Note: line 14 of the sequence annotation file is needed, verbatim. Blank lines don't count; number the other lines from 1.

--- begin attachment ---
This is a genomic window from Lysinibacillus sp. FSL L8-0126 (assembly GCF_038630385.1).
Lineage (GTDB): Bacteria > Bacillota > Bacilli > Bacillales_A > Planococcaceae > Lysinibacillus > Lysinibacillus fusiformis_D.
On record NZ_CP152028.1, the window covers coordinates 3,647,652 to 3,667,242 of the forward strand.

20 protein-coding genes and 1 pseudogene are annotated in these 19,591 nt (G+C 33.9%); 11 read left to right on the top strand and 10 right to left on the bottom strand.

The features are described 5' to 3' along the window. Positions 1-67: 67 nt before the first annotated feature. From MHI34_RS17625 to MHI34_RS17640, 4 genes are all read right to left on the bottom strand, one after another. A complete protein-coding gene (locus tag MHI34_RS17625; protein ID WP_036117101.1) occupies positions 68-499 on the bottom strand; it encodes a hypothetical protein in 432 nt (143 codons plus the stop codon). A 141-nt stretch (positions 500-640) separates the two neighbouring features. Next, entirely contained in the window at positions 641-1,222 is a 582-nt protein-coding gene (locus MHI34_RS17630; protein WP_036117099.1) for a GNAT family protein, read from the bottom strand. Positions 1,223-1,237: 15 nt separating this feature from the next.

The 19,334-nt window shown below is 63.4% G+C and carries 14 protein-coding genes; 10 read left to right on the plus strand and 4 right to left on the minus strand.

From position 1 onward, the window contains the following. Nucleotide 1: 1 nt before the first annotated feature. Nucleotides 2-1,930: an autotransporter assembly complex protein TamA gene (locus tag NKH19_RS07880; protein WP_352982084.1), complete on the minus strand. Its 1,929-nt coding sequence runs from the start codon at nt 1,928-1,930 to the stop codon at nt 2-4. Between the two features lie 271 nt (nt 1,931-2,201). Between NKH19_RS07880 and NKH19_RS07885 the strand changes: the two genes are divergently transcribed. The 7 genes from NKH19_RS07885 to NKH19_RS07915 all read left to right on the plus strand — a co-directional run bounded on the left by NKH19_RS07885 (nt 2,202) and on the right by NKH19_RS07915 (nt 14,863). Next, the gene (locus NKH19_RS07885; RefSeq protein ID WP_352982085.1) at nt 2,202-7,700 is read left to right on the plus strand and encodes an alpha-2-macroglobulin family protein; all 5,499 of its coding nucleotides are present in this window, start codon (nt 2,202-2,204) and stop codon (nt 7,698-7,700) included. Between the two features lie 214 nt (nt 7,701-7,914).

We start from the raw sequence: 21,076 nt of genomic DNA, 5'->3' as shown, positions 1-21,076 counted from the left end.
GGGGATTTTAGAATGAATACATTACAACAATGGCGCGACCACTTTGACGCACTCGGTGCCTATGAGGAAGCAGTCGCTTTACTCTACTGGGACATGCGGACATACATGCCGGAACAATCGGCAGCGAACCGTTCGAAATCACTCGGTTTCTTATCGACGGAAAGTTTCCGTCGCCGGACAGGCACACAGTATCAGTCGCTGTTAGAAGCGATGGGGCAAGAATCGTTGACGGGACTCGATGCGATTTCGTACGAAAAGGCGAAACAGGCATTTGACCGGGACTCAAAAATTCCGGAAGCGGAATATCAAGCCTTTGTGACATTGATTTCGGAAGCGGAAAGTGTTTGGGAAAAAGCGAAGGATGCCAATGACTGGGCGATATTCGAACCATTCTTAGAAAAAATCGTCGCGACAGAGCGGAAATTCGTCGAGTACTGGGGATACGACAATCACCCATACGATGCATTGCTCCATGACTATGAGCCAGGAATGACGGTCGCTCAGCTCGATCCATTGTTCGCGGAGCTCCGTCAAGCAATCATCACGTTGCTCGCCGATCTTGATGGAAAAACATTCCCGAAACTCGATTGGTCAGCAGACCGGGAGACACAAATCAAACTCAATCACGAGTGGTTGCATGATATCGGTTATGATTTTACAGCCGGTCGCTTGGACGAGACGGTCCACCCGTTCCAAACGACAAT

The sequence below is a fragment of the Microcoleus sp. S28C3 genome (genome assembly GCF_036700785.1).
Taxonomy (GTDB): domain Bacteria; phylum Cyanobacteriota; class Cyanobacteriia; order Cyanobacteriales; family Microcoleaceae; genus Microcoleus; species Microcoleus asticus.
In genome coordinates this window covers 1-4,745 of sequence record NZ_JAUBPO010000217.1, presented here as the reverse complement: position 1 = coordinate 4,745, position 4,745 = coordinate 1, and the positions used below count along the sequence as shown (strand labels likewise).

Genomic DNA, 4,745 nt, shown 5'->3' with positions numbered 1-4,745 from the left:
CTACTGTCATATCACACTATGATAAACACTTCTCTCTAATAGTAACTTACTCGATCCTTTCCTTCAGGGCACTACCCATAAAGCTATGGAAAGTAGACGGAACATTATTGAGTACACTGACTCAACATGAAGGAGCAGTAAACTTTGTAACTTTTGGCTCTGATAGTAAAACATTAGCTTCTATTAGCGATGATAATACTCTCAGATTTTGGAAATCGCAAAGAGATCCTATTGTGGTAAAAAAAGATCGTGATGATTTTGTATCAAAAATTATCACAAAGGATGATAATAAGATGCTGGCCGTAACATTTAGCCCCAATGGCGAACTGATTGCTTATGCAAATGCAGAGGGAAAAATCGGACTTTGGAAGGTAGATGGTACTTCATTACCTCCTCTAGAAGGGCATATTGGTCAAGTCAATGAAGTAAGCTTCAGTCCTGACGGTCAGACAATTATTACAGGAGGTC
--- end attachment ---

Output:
CTACTGTCATATCACACTATGATAAACACTTCTCTCTAATAGTAACTTACTCGATCCTTTCCTTCAGGGCACTACCCATAAAGCTATGGAAAGTAGACGGAACATTATTGAGTACACTGACTCAACATGAAGGAGCAGTAAACTTTGTAACTTTTGGCTCTGATAGTAAAACATTAGCTTCTATTAGCGATGATAATACTCTCAGATTTTGGAAATCGCAAAGAGATCCTATTGTGGTAAAAAAAGATCGTGATGATTTTGTATCAAAAATTATCACAAAGGATGATAATAAGATGCTGGCCGTAACATTTAGCCCCAATGGCGAACTGATTGCTTATGCAAATGCAGAGGGAAAAATCGGACTTTGGAAGGTAGATGGTACTTCATTACCTCCTCTAGAAGGGCATATTGGTCAAGTCAATGAAGTAAGCTTCAGTCCTGACGGTCAGACAATTATTACAGGAGGTC